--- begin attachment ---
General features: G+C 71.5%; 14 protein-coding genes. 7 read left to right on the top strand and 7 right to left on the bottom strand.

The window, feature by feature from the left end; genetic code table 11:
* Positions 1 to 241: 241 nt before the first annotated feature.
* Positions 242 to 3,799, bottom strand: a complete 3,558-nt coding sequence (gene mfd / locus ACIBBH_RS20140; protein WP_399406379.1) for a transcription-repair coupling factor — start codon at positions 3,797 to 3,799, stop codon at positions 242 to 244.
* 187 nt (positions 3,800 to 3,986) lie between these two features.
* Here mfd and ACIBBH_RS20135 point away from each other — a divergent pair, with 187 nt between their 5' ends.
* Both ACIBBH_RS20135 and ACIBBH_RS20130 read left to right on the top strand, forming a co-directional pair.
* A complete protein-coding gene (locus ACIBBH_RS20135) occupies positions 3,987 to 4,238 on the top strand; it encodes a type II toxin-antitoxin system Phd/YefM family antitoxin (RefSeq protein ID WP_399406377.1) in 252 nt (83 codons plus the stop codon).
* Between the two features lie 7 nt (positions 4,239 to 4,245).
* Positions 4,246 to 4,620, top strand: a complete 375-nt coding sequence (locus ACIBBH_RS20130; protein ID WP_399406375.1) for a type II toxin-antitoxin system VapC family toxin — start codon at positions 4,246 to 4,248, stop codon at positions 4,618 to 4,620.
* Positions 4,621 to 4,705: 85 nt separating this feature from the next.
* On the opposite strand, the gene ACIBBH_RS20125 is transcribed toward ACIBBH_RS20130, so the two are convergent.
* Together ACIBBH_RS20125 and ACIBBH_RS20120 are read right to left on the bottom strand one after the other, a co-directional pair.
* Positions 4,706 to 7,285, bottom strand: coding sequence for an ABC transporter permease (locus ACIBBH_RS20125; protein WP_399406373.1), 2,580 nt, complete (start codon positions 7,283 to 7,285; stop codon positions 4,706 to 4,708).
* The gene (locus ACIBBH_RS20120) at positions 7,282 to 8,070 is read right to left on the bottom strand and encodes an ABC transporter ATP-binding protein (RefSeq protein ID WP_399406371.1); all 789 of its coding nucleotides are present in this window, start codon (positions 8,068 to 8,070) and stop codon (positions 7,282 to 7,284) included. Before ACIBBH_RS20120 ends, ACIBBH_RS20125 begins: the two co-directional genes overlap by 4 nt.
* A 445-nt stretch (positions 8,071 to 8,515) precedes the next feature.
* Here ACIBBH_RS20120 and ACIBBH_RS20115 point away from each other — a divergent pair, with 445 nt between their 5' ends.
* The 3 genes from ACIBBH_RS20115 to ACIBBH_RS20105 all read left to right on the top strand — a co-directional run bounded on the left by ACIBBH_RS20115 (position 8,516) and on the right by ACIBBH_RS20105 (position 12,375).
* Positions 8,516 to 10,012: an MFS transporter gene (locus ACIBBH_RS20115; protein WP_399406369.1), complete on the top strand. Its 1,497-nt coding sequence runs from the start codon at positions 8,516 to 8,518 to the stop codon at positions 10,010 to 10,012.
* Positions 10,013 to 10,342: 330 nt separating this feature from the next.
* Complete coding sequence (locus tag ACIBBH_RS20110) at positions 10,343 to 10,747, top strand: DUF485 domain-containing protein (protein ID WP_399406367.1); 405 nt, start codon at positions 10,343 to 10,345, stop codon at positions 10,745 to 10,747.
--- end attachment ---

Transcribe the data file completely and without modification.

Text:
General features: G+C 71.5%; 14 protein-coding genes. 7 read left to right on the top strand and 7 right to left on the bottom strand.

The window, feature by feature from the left end; genetic code table 11:
* Positions 1 to 241: 241 nt before the first annotated feature.
* Positions 242 to 3,799, bottom strand: a complete 3,558-nt coding sequence (gene mfd / locus ACIBBH_RS20140; protein WP_399406379.1) for a transcription-repair coupling factor — start codon at positions 3,797 to 3,799, stop codon at positions 242 to 244.
* 187 nt (positions 3,800 to 3,986) lie between these two features.
* Here mfd and ACIBBH_RS20135 point away from each other — a divergent pair, with 187 nt between their 5' ends.
* Both ACIBBH_RS20135 and ACIBBH_RS20130 read left to right on the top strand, forming a co-directional pair.
* A complete protein-coding gene (locus ACIBBH_RS20135) occupies positions 3,987 to 4,238 on the top strand; it encodes a type II toxin-antitoxin system Phd/YefM family antitoxin (RefSeq protein ID WP_399406377.1) in 252 nt (83 codons plus the stop codon).
* Between the two features lie 7 nt (positions 4,239 to 4,245).
* Positions 4,246 to 4,620, top strand: a complete 375-nt coding sequence (locus ACIBBH_RS20130; protein ID WP_399406375.1) for a type II toxin-antitoxin system VapC family toxin — start codon at positions 4,246 to 4,248, stop codon at positions 4,618 to 4,620.
* Positions 4,621 to 4,705: 85 nt separating this feature from the next.
* On the opposite strand, the gene ACIBBH_RS20125 is transcribed toward ACIBBH_RS20130, so the two are convergent.
* Together ACIBBH_RS20125 and ACIBBH_RS20120 are read right to left on the bottom strand one after the other, a co-directional pair.
* Positions 4,706 to 7,285, bottom strand: coding sequence for an ABC transporter permease (locus ACIBBH_RS20125; protein WP_399406373.1), 2,580 nt, complete (start codon positions 7,283 to 7,285; stop codon positions 4,706 to 4,708).
* The gene (locus ACIBBH_RS20120) at positions 7,282 to 8,070 is read right to left on the bottom strand and encodes an ABC transporter ATP-binding protein (RefSeq protein ID WP_399406371.1); all 789 of its coding nucleotides are present in this window, start codon (positions 8,068 to 8,070) and stop codon (positions 7,282 to 7,284) included. Before ACIBBH_RS20120 ends, ACIBBH_RS20125 begins: the two co-directional genes overlap by 4 nt.
* A 445-nt stretch (positions 8,071 to 8,515) precedes the next feature.
* Here ACIBBH_RS20120 and ACIBBH_RS20115 point away from each other — a divergent pair, with 445 nt between their 5' ends.
* The 3 genes from ACIBBH_RS20115 to ACIBBH_RS20105 all read left to right on the top strand — a co-directional run bounded on the left by ACIBBH_RS20115 (position 8,516) and on the right by ACIBBH_RS20105 (position 12,375).
* Positions 8,516 to 10,012: an MFS transporter gene (locus ACIBBH_RS20115; protein WP_399406369.1), complete on the top strand. Its 1,497-nt coding sequence runs from the start codon at positions 8,516 to 8,518 to the stop codon at positions 10,010 to 10,012.
* Positions 10,013 to 10,342: 330 nt separating this feature from the next.
* Complete coding sequence (locus tag ACIBBH_RS20110) at positions 10,343 to 10,747, top strand: DUF485 domain-containing protein (protein ID WP_399406367.1); 405 nt, start codon at positions 10,343 to 10,345, stop codon at positions 10,745 to 10,747.